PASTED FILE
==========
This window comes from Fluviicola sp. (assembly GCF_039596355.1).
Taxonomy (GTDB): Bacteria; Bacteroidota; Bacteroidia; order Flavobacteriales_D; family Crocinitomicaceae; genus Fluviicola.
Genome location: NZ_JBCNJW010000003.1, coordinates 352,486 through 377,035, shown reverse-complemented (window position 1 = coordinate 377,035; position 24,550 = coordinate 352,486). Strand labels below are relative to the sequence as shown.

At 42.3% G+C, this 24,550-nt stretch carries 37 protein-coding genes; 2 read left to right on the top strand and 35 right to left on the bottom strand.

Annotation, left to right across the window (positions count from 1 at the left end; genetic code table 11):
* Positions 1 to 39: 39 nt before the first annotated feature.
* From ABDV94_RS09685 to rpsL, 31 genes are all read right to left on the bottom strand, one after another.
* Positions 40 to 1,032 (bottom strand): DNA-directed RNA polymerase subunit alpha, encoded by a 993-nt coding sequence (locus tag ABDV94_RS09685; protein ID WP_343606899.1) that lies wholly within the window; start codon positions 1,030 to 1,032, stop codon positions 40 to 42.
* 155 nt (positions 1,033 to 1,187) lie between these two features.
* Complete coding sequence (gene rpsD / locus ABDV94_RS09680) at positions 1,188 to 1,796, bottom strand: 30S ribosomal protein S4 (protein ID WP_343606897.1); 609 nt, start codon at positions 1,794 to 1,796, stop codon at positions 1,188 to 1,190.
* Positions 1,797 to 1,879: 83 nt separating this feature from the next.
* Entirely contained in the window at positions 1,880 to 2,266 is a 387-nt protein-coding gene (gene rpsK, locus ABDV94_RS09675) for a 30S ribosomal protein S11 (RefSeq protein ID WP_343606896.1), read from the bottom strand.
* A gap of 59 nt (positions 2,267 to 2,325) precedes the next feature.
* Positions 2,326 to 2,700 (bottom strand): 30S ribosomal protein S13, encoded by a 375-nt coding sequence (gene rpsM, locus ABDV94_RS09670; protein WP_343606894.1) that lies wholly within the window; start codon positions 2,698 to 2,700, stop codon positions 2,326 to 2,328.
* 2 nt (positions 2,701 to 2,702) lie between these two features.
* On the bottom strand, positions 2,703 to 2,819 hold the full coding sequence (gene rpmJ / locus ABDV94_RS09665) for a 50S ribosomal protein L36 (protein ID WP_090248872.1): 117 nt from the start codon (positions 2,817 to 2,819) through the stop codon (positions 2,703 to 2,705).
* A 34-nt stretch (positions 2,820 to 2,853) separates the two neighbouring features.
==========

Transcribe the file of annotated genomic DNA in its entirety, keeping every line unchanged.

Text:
This window comes from Fluviicola sp. (assembly GCF_039596355.1).
Taxonomy (GTDB): Bacteria; Bacteroidota; Bacteroidia; order Flavobacteriales_D; family Crocinitomicaceae; genus Fluviicola.
Genome location: NZ_JBCNJW010000003.1, coordinates 352,486 through 377,035, shown reverse-complemented (window position 1 = coordinate 377,035; position 24,550 = coordinate 352,486). Strand labels below are relative to the sequence as shown.

At 42.3% G+C, this 24,550-nt stretch carries 37 protein-coding genes; 2 read left to right on the top strand and 35 right to left on the bottom strand.

Annotation, left to right across the window (positions count from 1 at the left end; genetic code table 11):
* Positions 1 to 39: 39 nt before the first annotated feature.
* From ABDV94_RS09685 to rpsL, 31 genes are all read right to left on the bottom strand, one after another.
* Positions 40 to 1,032 (bottom strand): DNA-directed RNA polymerase subunit alpha, encoded by a 993-nt coding sequence (locus tag ABDV94_RS09685; protein ID WP_343606899.1) that lies wholly within the window; start codon positions 1,030 to 1,032, stop codon positions 40 to 42.
* 155 nt (positions 1,033 to 1,187) lie between these two features.
* Complete coding sequence (gene rpsD / locus ABDV94_RS09680) at positions 1,188 to 1,796, bottom strand: 30S ribosomal protein S4 (protein ID WP_343606897.1); 609 nt, start codon at positions 1,794 to 1,796, stop codon at positions 1,188 to 1,190.
* Positions 1,797 to 1,879: 83 nt separating this feature from the next.
* Entirely contained in the window at positions 1,880 to 2,266 is a 387-nt protein-coding gene (gene rpsK, locus ABDV94_RS09675) for a 30S ribosomal protein S11 (RefSeq protein ID WP_343606896.1), read from the bottom strand.
* A gap of 59 nt (positions 2,267 to 2,325) precedes the next feature.
* Positions 2,326 to 2,700 (bottom strand): 30S ribosomal protein S13, encoded by a 375-nt coding sequence (gene rpsM, locus ABDV94_RS09670; protein WP_343606894.1) that lies wholly within the window; start codon positions 2,698 to 2,700, stop codon positions 2,326 to 2,328.
* 2 nt (positions 2,701 to 2,702) lie between these two features.
* On the bottom strand, positions 2,703 to 2,819 hold the full coding sequence (gene rpmJ / locus ABDV94_RS09665) for a 50S ribosomal protein L36 (protein ID WP_090248872.1): 117 nt from the start codon (positions 2,817 to 2,819) through the stop codon (positions 2,703 to 2,705).
* A 34-nt stretch (positions 2,820 to 2,853) separates the two neighbouring features.